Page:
Sunday, March 14, 2010

"The Corpse Macabre" and "Forever Dead"

Let’s crack open Tales From The Tomb Vol. 2 No. 1 like a desiccated skull and see what leaks out. Actually, the insides of this issue are far juicer than the contents of an old skull. Honest.

Cool cover! I love all the spare body parts and hanging corpses our artist keeps around for reference, as well as the jar of blood for those lifelike reds. Don’t let those hands caress your cheek!

The Table of Contents says this about our first story, The Corpse Macabre: "When the beckoning grave calls, there is no escape from the festering, slimy terror in the endless darkness (God, I love that line). No, don’t! . . . Your hands are cold and without skin . . . Please ----- aaaieeee!"

Readers Fukitor and Mike H have identified the artist as Chic Stone; and Stone does Eerie proud with that splash panel. Headless Carolyn has the classic, Eerie jugular vein hanging and spurting!

Let’s just make this the Reunion Post! Forever Dead takes a slightly different take on lovers staying faithful, whatever the cost. Table of Contents says: ”When the thing knocked at the door, he screamed. And so would you, if you saw a vile, fleshless thing beckoning you into an open hole in the ground! Ye-ech!” I found the wife of this tale of love, Dolores, very touching in her festering concern over her appearance. Honey, do I look dead in this?

Was that good for you? I know I couldn't post again if I had too. Even if I was tied up and . . . well, let me tell you about next post which will have two more severed heads from the same issue: The Bloody Thing and Gruesome Shock! Be careful until then. They really are out to get you. They've told me so.

12 comments:

FUKITOR said...

I think that's Chic Stone on the first one.

Mykal said...

Fukitor: Could be. Could be, my friend. -- Mykal

Spectergirl said...

Mykal: Wow, there is a surprising amount of head chopping going on in "The Corpse Macabre".

I had previously never read any of these horror magazines but I have to tell you that I have been completely won me over.

Oh, and I picked up a book with a fantastic cover this weekend.

http://4.bp.blogspot.com/_w-SKKd4lZYw/S55
keZI60cI/AAAAAAAABEQ/YHk9bo3J2OA/s1600-h/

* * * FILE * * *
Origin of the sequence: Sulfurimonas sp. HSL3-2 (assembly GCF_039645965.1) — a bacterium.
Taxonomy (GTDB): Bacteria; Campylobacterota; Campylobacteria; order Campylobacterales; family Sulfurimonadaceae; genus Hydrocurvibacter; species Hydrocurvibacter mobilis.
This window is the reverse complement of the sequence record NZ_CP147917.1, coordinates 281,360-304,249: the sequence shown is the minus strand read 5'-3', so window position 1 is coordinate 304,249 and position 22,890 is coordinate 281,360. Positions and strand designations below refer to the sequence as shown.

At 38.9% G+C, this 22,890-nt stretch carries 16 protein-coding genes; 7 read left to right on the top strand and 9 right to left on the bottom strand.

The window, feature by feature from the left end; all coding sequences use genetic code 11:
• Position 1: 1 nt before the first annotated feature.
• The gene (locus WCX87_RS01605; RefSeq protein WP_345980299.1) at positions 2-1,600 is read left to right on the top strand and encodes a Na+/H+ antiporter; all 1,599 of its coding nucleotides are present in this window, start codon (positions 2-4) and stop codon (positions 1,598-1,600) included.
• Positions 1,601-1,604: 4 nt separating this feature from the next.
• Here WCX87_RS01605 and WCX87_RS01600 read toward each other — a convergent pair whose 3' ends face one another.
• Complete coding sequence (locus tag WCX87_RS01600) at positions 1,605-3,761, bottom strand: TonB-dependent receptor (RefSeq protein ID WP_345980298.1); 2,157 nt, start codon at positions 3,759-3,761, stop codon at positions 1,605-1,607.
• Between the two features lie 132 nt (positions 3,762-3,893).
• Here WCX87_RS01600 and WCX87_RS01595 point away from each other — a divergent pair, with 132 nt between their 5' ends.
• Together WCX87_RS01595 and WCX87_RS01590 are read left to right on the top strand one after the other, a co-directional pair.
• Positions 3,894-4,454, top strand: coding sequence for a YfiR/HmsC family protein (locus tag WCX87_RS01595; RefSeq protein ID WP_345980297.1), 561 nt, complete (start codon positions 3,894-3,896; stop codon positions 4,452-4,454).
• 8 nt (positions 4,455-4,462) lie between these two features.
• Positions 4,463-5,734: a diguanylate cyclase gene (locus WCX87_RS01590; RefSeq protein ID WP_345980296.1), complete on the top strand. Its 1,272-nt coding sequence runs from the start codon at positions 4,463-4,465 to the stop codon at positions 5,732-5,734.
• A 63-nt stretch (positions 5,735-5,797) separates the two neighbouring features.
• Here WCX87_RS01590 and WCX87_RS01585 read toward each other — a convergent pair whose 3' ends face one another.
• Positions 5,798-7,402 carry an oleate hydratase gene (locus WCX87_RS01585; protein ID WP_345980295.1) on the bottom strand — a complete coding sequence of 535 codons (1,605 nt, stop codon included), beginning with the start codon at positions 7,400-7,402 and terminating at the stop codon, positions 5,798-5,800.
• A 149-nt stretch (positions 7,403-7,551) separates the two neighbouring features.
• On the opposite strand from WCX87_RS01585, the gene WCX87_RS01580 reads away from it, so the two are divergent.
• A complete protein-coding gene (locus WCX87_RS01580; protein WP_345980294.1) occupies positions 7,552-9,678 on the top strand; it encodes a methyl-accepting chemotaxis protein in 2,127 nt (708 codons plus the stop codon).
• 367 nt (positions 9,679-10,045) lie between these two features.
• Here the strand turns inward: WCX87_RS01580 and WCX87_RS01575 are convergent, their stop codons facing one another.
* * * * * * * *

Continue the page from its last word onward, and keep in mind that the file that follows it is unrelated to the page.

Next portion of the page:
the+beast+with+the+red+hands.jpg

Mykal said...

SpecterGirl: They are great, and lots more head and extremity chopping (not to mention eye-ball popping) on tap. And, yeah, I have seen that cover at your place! Hubba-Hubba! As you say - That’s some cover art! I have a Gray Morrow poster he did for an Eddie Romero film “Brain of Blood” in my living room. Great, great illustrator. -- Mykal

Spectergirl said...

Mykal: "Brain of Blood" great poster! My kitchen is decorated in a "drive-in horror movie" motif. Lots of coffins, terrified peasant woman. Questionable overtones. I think I've heard that sort of thing is good for the digestion.

Mike H said...

Another excellent post! And Fukitor is correct! It's Chic Stone on a day off from inking Kirby!

Mykal said...

SpecterGirl: Absolutely! God, I miss the drive in. I think of Eerie Publication as the drive-in of magazines!

Mike H: Thanks for the inf and thanks for dropping by! (and good eye, Fukitor!).

Thanks, everyone, for the comments! -- Mykal

Mykal said...

Fukitor and Mike H: I have ammended post to reflect your excellent input. Thanks, gentlemen! -- Mykal

Karswell said...

That's a good era comparison, Eerie Pub mags and sleezy grindcore drive-in flix... nothing beats the late 60's and early 70's in perfectly tasteless trash entertainment.

Where's my time machine???

Mykal said...

Karswell: Regarding time machine - I have been searching high and low. If I find one, I'll let you know. You do same for me. -- Mykal

oeconomist.com said...

“The Corpse Macabre” is a reworking of “Shadows on the Tomb” (from Black Cat Mystery #34 (Apr '52)), which Karswell has reproduced at tHoIA. In the original, the wife's catalepsy plays a significant rĂ´le; her husband attempts to kill her by strangulation, and mistakes her for dead when she is not. In the reworking, there are echoes of that, rendered irrelevant or incongruous by the husband having killed her in more gory fashion.

Mykal said...

oeconomist: The info about the wife's catalepsy in the orginal explains much that had an Eerie haze. Thanks. -- Mykal